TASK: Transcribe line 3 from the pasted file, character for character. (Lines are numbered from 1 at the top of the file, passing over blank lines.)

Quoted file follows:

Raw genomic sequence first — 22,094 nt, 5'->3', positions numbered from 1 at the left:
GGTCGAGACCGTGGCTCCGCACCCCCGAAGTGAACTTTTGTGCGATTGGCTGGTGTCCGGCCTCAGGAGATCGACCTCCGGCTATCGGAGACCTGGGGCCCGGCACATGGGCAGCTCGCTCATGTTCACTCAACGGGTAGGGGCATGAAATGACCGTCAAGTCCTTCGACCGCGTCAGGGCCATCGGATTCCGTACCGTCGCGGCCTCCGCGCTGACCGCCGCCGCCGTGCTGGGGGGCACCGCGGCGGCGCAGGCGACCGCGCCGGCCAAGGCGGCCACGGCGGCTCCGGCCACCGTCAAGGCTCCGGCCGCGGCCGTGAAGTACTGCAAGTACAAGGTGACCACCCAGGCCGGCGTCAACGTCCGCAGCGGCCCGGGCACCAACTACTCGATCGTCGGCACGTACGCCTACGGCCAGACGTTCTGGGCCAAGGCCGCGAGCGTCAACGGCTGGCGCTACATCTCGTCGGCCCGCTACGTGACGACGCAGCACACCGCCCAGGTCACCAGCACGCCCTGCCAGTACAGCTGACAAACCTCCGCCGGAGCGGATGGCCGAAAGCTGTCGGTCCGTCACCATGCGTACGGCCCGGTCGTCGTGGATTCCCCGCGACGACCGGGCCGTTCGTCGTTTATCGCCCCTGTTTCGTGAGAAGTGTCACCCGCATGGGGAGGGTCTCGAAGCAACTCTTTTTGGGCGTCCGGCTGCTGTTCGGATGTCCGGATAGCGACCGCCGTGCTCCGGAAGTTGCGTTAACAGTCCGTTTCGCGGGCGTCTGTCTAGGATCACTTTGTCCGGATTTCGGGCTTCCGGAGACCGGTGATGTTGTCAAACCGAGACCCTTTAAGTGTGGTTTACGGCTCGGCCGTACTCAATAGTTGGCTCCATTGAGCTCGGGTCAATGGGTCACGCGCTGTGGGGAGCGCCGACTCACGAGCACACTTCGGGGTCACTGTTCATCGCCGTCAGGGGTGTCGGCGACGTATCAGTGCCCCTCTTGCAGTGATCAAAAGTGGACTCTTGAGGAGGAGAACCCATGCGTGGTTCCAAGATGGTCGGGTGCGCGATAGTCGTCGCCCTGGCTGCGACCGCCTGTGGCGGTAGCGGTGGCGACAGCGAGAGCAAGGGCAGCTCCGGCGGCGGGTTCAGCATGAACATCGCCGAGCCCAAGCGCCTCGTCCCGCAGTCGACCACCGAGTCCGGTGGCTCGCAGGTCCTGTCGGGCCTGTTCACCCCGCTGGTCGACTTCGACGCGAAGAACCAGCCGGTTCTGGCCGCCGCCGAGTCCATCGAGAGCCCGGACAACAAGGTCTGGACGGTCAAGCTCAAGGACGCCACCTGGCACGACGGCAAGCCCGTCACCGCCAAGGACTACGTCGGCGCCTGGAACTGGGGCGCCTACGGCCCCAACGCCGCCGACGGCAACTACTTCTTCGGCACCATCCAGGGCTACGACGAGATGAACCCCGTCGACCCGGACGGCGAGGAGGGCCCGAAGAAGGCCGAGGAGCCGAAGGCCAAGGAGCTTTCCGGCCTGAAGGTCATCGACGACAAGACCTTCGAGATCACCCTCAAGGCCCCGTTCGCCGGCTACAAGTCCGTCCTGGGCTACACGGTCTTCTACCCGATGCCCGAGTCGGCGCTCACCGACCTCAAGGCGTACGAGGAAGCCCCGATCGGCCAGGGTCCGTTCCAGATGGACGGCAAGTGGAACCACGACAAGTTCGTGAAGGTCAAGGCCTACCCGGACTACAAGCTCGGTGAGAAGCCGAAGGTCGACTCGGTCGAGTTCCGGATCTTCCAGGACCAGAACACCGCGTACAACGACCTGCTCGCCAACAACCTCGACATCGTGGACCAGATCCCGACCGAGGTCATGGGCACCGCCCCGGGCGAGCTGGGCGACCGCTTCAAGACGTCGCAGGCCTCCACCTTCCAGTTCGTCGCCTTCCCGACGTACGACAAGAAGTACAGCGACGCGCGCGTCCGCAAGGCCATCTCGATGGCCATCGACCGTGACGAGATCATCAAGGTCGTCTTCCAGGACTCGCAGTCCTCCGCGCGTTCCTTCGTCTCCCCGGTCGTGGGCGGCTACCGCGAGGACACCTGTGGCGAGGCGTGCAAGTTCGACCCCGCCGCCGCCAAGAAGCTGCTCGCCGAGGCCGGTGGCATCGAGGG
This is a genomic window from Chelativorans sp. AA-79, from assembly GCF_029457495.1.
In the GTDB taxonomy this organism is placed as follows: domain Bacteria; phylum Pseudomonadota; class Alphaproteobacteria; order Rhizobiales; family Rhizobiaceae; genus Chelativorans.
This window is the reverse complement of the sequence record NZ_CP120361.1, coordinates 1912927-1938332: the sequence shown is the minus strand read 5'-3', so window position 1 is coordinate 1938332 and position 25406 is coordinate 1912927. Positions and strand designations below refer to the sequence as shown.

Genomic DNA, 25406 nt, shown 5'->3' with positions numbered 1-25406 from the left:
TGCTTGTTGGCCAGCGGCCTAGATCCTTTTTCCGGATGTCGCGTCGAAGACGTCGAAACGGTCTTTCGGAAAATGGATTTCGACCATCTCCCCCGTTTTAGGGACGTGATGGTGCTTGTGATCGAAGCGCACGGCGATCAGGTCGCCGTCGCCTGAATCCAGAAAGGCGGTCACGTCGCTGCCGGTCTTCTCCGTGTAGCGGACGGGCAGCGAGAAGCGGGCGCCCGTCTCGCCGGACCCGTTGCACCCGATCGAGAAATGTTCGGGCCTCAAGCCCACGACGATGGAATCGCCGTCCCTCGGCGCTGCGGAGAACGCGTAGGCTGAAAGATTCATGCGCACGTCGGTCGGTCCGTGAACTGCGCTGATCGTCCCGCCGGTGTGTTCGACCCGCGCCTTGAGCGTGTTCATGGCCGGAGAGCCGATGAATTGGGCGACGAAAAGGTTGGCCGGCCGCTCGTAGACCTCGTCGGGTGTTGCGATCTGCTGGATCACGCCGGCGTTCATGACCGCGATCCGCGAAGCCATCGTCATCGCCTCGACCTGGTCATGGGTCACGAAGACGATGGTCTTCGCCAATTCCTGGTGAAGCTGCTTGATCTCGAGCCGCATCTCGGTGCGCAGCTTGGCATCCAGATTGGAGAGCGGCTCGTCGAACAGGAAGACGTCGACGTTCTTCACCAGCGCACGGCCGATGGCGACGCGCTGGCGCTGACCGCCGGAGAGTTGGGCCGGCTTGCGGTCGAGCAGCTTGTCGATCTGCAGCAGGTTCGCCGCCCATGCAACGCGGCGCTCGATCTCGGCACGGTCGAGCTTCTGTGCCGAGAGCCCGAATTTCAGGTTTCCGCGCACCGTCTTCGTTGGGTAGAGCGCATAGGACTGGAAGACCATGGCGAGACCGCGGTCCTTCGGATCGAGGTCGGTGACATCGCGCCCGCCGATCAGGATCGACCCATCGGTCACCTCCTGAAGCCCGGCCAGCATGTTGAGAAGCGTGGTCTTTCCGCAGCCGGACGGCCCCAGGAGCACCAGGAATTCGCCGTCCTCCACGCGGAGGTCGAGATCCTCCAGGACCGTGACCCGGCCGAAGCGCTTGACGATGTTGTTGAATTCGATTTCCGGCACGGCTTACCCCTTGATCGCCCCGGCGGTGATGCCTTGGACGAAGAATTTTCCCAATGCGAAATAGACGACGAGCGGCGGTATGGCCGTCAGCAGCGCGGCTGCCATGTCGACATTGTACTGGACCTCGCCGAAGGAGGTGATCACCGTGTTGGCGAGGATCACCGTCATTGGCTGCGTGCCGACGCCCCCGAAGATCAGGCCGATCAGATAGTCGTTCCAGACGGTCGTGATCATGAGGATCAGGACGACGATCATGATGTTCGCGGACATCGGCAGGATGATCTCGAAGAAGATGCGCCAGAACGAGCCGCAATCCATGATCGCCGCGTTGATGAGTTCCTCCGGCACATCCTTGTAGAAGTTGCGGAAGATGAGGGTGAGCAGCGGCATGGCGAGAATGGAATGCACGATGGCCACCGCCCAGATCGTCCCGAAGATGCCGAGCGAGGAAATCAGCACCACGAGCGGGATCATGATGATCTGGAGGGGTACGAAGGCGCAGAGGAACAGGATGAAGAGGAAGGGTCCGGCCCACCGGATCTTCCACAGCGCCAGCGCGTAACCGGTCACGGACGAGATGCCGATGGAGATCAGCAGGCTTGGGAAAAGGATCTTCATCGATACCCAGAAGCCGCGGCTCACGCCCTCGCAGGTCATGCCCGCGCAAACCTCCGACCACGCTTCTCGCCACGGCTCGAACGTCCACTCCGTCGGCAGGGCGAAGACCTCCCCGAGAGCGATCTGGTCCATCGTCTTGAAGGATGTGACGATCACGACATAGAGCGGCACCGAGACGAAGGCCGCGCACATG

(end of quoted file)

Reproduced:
This is a genomic window from Chelativorans sp. AA-79, from assembly GCF_029457495.1.